As everyone knows, an historic midterm election occurred this week. Early projections from The New York Times estimate that more than 114 million ballots were case this year, which presents an increase of almost 30 million votes from the 2014 midterms. The big take-aways include the Democrats retaking control of the House and the Republicans retaining their majority in the Senate. Also, a record number of female candidates (more than 250) and people of color (almost 200) ran for office in this election, with many of these candidates throwing their hats in the ring for the very first time. Not surprisingly, health care, immigration and the economy were at the top of the list for voters during exit poll interviews. Continue reading
Background: The Fair Labor Standards Act (“FLSA”) and Florida minimum wage law allow an employer to take a tip credit toward its minimum wage obligation for “tipped employees”. A “tipped employee” is an employee who customarily and regularly receives more than $30 per month in tips. 29 U.S.C. § 203(t). An employer is permitted to take a tip credit equal to the difference between the minimum wage (currently $8.25 in Florida) and the required cash wage (currently must be at least $5.23 in Florida). Thus, the maximum tip credit that an employer can currently claim under the FLSA and Florida law is $3.02 per hour ($8.25 – $5.23). Continue reading
The U.S. Department of Labor’s (“DOL”) “80/20 Rule” has caused significant anxiety and concern for employers in the restaurant industry and other industries with tipped employees. A recent spate of nation-wide class action litigation is leading to record-setting settlements for restaurant employers. However, in a recent lawsuit filed in the Western District of Texas, Restaurant Law Center, et al. v. United States Department of Labor, 18-cv-567 (W.D.Tex.), national and local restaurant groups hope to bring an end to this wave of litigation by seeking to invalidate the 80/20 Rule. Continue reading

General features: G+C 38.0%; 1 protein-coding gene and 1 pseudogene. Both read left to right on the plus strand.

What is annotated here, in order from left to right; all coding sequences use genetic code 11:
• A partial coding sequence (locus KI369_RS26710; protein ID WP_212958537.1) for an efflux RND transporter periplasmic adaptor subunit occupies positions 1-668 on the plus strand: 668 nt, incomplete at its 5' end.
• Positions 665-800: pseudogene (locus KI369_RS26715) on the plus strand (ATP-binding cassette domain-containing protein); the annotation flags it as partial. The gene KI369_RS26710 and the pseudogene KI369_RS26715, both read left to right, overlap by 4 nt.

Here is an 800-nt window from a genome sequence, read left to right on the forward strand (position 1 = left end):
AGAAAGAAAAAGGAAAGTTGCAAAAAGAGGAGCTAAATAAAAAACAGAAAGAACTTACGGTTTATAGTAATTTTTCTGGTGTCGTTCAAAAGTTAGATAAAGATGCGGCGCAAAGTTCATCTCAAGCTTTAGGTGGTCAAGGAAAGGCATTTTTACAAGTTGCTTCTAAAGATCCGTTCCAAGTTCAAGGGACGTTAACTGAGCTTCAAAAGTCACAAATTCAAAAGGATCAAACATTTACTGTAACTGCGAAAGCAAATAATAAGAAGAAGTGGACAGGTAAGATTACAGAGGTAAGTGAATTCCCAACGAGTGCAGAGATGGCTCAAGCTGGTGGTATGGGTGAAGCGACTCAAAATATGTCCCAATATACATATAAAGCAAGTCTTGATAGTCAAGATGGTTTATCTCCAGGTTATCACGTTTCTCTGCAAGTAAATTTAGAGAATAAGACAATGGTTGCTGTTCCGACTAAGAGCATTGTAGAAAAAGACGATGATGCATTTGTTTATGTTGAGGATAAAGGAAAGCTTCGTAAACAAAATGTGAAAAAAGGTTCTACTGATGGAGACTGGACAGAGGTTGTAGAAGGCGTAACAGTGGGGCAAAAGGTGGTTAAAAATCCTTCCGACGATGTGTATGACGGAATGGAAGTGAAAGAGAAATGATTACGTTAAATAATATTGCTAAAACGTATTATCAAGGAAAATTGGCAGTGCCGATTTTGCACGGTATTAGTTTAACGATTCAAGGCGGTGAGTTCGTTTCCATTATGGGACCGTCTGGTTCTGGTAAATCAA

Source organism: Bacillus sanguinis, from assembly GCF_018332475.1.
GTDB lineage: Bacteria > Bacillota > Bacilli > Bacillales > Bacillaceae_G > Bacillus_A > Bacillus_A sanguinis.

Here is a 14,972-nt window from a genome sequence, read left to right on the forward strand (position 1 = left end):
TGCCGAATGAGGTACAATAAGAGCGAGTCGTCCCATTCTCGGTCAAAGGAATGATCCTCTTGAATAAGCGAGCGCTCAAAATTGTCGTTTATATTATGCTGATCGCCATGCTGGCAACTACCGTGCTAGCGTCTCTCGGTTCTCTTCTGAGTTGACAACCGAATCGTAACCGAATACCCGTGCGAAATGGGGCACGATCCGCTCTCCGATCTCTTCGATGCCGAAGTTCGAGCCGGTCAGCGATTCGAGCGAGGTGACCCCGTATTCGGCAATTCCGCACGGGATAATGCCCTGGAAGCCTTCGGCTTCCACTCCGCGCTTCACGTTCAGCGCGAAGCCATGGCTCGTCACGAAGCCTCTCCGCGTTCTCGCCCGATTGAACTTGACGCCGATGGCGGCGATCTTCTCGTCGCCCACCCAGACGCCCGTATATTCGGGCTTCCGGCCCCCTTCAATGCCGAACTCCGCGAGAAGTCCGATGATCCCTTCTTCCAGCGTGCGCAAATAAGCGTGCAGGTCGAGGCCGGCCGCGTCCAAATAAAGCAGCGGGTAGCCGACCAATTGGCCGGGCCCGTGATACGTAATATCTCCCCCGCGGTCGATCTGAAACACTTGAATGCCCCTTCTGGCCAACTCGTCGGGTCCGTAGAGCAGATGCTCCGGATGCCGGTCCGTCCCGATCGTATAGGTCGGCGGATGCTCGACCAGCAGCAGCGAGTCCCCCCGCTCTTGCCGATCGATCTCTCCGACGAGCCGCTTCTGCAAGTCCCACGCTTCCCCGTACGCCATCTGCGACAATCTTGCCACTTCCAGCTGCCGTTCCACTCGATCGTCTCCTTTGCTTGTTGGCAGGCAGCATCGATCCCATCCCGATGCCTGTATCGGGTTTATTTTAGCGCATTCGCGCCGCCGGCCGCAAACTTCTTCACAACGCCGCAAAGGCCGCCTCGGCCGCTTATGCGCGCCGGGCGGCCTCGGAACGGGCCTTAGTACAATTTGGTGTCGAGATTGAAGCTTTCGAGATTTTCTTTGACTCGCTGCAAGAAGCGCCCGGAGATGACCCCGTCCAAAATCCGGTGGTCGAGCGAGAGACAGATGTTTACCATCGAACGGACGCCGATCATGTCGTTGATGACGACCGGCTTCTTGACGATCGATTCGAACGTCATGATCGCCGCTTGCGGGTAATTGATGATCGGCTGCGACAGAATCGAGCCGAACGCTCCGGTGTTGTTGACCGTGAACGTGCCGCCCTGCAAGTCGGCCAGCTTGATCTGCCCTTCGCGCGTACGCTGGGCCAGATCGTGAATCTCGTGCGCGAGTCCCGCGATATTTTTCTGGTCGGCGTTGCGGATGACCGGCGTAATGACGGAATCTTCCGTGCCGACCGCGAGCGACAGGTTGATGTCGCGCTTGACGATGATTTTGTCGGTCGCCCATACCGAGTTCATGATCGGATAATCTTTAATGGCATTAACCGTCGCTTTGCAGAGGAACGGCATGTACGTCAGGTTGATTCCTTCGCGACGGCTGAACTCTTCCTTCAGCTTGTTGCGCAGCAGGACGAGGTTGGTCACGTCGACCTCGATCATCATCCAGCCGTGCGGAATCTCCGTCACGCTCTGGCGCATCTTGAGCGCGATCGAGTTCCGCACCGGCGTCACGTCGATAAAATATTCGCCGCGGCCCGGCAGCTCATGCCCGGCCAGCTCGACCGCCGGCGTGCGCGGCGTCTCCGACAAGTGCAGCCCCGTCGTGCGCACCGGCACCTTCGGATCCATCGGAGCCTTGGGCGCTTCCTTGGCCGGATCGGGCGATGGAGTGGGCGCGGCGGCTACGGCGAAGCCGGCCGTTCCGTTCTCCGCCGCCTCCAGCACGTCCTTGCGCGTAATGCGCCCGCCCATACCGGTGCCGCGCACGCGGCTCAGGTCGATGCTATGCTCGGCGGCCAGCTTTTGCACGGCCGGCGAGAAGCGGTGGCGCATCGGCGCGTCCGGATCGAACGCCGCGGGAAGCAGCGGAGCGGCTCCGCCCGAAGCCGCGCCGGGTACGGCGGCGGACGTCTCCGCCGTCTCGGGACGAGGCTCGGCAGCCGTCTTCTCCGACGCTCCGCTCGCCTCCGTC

Executive Summary: The New York City Council (“the Council”) has adopted a suite of regulations of the app-hail ride industry. FordHarrison recently wrote about the minimum wage proposal: https://www.fordharrison.com/new-york-city-considering-mandatory-minimum-wage-for-app-hail-drivers. Continue reading
North Carolina, like many other states in the Southeast, rarely takes the prize when it comes to being a trailblazer for employment laws. Instead, states such as California, New York or Oregon are the usual suspects for such distinctions. However, on July 1, 2018, North Carolina did become the first state in the nation to increase the minimum wage for most of its state employees to $15 per hour (which would equate to a minimum of $31,200, annually). New York, by contrast, does not plan to reach the $15 per hour minimum wage milestone for its state employees until 2021. Continue reading
Executive Summary: Earlier this week, in Lewis v. Governor of Alabama, 2018 U.S. App. LEXIS 20635, the Eleventh Circuit Court of Appeals resurrected a lawsuit alleging Alabama’s predominantly-white state legislature discriminated against the workers in Birmingham, a predominantly black city, by overriding the city’s ordinance to increase the city’s minimum wage. While changes to the minimum wage often elicit strong opinions from employers, workers, and other interested parties, few laws have engendered the passions and inspired the racially-charged allegations presented in Lewis. As discussed below, in light of the Eleventh Circuit’s recent opinion, employers and workers in Birmingham must continue to wait to see if the city’s increased minimum wage will ever take effect.
Executive Summary: On July 13, 2018, the United States Department of Labor (“DOL”) issued a Field Assistance Bulletin (“FAB”) aimed at clarifying the standard utilized to determine if home care workers qualify as employees or joint employees under the Fair Labor Standards Act (“FLSA”). Over the past few years, the DOL has issued and then withdrawn guidance regarding the proper standard and evaluation of home worker classification, leaving uncertainty for the industry. The new guidance provides clarity on the subject and provides home care registries a road map for proper classification.